Bending over backwards - how lenders could become more flexible

One of the most common complaints lobbed at lenders is that they are not flexible enough. This is an issue not simply because it makes things more difficult for brokers, but rather that it can leave customers in a much worse off position.

Steve Walker
2nd December 2016
Steve Walker Promise Solutions

Indeed, often lender staff will take a ‘computer says no’ approach, leaving the client having to look elsewhere or accept that their preferred solution isn’t possible. 

Whilst one understands that protocol has to be followed and rules are in place for a reason, surely a rigid approach which results in a customer receiving a worse outcome is not in the best interest of the borrower - and therefore not exactly adhering to TCF rules?

One scenario we see a lot is lenders refusing to take a third charge with clients then forced to settle debts they would otherwise prefer to leave in place. 

As an example, we recently had a client who wanted raise £30,000 and another broker was forcing them to settle a £25,000 CCJ relating to a business debt which was non interest bearing and registered at land registry. This took the total borrowing to £55,000, all of which would have been at a relatively high rate due to the CCJ.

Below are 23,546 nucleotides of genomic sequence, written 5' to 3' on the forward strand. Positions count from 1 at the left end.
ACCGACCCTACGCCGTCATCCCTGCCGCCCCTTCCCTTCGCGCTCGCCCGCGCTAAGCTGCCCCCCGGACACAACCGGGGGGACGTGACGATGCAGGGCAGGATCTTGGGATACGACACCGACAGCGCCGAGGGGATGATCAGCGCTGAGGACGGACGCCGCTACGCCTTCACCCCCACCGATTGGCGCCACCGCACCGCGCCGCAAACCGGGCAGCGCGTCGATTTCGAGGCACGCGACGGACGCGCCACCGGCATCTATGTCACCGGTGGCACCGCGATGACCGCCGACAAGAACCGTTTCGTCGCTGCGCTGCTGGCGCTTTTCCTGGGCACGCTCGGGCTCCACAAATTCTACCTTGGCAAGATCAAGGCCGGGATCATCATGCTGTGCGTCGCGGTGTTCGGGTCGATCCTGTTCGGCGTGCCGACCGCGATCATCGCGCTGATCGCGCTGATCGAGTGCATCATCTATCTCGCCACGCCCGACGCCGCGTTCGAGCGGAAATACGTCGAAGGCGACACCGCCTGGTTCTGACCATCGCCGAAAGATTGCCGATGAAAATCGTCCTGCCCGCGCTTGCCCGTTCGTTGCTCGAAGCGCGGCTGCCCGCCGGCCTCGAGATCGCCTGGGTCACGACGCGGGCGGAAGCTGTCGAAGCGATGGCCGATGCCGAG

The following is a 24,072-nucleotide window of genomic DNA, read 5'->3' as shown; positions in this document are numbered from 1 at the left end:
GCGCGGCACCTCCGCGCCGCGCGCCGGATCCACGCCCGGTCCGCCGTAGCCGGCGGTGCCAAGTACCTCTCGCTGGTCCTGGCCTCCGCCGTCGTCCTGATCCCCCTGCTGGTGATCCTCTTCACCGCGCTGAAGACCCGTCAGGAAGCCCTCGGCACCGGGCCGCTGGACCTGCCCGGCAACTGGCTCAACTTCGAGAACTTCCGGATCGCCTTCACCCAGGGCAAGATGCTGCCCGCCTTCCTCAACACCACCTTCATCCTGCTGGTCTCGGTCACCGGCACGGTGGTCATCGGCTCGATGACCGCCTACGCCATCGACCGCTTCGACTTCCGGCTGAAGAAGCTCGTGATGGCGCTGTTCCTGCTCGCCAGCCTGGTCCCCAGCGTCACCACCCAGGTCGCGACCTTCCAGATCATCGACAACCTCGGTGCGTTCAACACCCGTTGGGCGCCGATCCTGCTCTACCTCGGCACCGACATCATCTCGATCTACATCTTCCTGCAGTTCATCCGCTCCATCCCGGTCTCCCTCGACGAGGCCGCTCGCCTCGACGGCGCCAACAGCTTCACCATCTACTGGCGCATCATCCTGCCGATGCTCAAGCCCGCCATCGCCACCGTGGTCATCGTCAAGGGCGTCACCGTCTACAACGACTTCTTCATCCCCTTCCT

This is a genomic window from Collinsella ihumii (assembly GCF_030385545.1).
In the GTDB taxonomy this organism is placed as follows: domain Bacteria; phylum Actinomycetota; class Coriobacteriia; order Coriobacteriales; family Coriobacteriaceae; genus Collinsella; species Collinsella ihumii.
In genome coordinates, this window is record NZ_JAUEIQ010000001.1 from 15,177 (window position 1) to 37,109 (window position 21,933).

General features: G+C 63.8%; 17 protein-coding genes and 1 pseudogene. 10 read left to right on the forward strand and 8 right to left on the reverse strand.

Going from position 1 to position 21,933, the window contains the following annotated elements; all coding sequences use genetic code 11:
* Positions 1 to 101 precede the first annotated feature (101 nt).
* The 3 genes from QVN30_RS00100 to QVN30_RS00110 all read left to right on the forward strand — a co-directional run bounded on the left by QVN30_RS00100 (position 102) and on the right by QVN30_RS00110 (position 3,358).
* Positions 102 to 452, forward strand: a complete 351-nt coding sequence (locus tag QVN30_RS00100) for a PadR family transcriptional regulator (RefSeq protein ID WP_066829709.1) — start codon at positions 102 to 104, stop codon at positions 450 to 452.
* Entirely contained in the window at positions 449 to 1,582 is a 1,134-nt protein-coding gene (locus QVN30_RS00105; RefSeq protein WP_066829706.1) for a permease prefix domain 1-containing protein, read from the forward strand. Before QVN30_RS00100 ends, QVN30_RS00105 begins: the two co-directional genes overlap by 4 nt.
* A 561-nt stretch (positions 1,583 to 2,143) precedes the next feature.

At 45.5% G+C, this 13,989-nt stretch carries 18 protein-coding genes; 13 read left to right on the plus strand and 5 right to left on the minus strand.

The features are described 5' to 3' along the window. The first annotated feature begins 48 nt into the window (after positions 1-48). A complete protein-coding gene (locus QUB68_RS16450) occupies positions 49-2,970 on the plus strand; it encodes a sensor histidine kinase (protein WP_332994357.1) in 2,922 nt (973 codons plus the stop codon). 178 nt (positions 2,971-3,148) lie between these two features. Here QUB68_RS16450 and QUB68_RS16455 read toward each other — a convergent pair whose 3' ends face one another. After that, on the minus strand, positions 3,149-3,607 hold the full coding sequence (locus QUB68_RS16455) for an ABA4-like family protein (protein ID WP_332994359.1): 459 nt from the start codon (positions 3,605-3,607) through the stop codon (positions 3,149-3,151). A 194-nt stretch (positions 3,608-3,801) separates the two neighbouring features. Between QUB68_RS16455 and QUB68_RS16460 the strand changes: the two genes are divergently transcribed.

Thanks to the flexible approach taken by one lender we were able to leave the second charge relating to the CCJ in place – saving the client potential interest payments on £25,000.

Because they then only needed to borrow £30,000 they could afford to repay the loan over a shorter period which also reduced the total interest they would pay. 

Innovative approaches and bespoke lending is what has always made the second charge market so useful. Let’s make sure we don’t lose that. Indeed, we should be applauding those smaller lenders which develop niche products and encourage innovation that provides better customer outcomes today and sets the precedent for mainstream lenders to consider scenarios such as this in the future.

Now that our markets are aligned, mainstream first charge lenders could start to reflect some of the practises in the seconds and specialist sector. And a more flexible, common sense approach is in everyone’s best interest. 

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